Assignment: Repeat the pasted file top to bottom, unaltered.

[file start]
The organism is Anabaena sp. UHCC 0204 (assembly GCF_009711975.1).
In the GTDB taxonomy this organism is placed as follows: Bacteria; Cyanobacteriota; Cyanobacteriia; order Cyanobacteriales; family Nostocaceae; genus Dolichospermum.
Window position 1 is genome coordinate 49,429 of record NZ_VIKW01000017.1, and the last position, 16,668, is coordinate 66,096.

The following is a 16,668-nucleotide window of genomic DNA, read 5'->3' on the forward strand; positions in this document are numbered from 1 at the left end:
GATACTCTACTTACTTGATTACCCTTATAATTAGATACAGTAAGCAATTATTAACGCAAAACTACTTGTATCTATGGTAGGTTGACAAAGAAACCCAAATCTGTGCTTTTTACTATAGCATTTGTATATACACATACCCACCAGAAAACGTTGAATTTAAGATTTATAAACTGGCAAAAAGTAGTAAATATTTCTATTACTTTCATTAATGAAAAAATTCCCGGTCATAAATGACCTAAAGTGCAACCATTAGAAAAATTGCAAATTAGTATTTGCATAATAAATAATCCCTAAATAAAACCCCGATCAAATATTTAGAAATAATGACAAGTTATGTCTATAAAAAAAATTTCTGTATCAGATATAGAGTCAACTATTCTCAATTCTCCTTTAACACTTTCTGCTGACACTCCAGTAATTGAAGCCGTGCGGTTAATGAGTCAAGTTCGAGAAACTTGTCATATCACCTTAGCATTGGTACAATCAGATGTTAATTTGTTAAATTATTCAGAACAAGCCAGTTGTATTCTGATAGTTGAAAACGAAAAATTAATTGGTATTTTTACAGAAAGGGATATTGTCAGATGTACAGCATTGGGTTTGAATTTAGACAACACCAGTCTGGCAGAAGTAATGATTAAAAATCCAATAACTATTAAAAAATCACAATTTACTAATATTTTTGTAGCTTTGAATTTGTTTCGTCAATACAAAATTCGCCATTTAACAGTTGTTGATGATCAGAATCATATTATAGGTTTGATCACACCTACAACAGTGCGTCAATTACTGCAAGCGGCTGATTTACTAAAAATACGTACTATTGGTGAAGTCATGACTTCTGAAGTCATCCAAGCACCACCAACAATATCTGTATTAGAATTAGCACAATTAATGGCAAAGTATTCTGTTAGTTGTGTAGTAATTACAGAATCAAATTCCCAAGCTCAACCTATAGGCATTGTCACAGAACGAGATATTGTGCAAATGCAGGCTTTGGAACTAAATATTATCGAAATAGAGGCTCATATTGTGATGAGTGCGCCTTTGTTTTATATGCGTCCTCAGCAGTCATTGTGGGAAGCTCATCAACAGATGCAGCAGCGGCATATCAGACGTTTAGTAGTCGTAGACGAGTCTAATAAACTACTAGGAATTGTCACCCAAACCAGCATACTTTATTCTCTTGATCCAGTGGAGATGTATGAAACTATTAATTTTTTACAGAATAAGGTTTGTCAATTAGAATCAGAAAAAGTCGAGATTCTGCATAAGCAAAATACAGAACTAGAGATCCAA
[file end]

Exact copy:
The organism is Anabaena sp. UHCC 0204 (assembly GCF_009711975.1).
In the GTDB taxonomy this organism is placed as follows: Bacteria; Cyanobacteriota; Cyanobacteriia; order Cyanobacteriales; family Nostocaceae; genus Dolichospermum.
Window position 1 is genome coordinate 49,429 of record NZ_VIKW01000017.1, and the last position, 16,668, is coordinate 66,096.

The following is a 16,668-nucleotide window of genomic DNA, read 5'->3' on the forward strand; positions in this document are numbered from 1 at the left end:
GATACTCTACTTACTTGATTACCCTTATAATTAGATACAGTAAGCAATTATTAACGCAAAACTACTTGTATCTATGGTAGGTTGACAAAGAAACCCAAATCTGTGCTTTTTACTATAGCATTTGTATATACACATACCCACCAGAAAACGTTGAATTTAAGATTTATAAACTGGCAAAAAGTAGTAAATATTTCTATTACTTTCATTAATGAAAAAATTCCCGGTCATAAATGACCTAAAGTGCAACCATTAGAAAAATTGCAAATTAGTATTTGCATAATAAATAATCCCTAAATAAAACCCCGATCAAATATTTAGAAATAATGACAAGTTATGTCTATAAAAAAAATTTCTGTATCAGATATAGAGTCAACTATTCTCAATTCTCCTTTAACACTTTCTGCTGACACTCCAGTAATTGAAGCCGTGCGGTTAATGAGTCAAGTTCGAGAAACTTGTCATATCACCTTAGCATTGGTACAATCAGATGTTAATTTGTTAAATTATTCAGAACAAGCCAGTTGTATTCTGATAGTTGAAAACGAAAAATTAATTGGTATTTTTACAGAAAGGGATATTGTCAGATGTACAGCATTGGGTTTGAATTTAGACAACACCAGTCTGGCAGAAGTAATGATTAAAAATCCAATAACTATTAAAAAATCACAATTTACTAATATTTTTGTAGCTTTGAATTTGTTTCGTCAATACAAAATTCGCCATTTAACAGTTGTTGATGATCAGAATCATATTATAGGTTTGATCACACCTACAACAGTGCGTCAATTACTGCAAGCGGCTGATTTACTAAAAATACGTACTATTGGTGAAGTCATGACTTCTGAAGTCATCCAAGCACCACCAACAATATCTGTATTAGAATTAGCACAATTAATGGCAAAGTATTCTGTTAGTTGTGTAGTAATTACAGAATCAAATTCCCAAGCTCAACCTATAGGCATTGTCACAGAACGAGATATTGTGCAAATGCAGGCTTTGGAACTAAATATTATCGAAATAGAGGCTCATATTGTGATGAGTGCGCCTTTGTTTTATATGCGTCCTCAGCAGTCATTGTGGGAAGCTCATCAACAGATGCAGCAGCGGCATATCAGACGTTTAGTAGTCGTAGACGAGTCTAATAAACTACTAGGAATTGTCACCCAAACCAGCATACTTTATTCTCTTGATCCAGTGGAGATGTATGAAACTATTAATTTTTTACAGAATAAGGTTTGTCAATTAGAATCAGAAAAAGTCGAGATTCTGCATAAGCAAAATACAGAACTAGAGATCCAA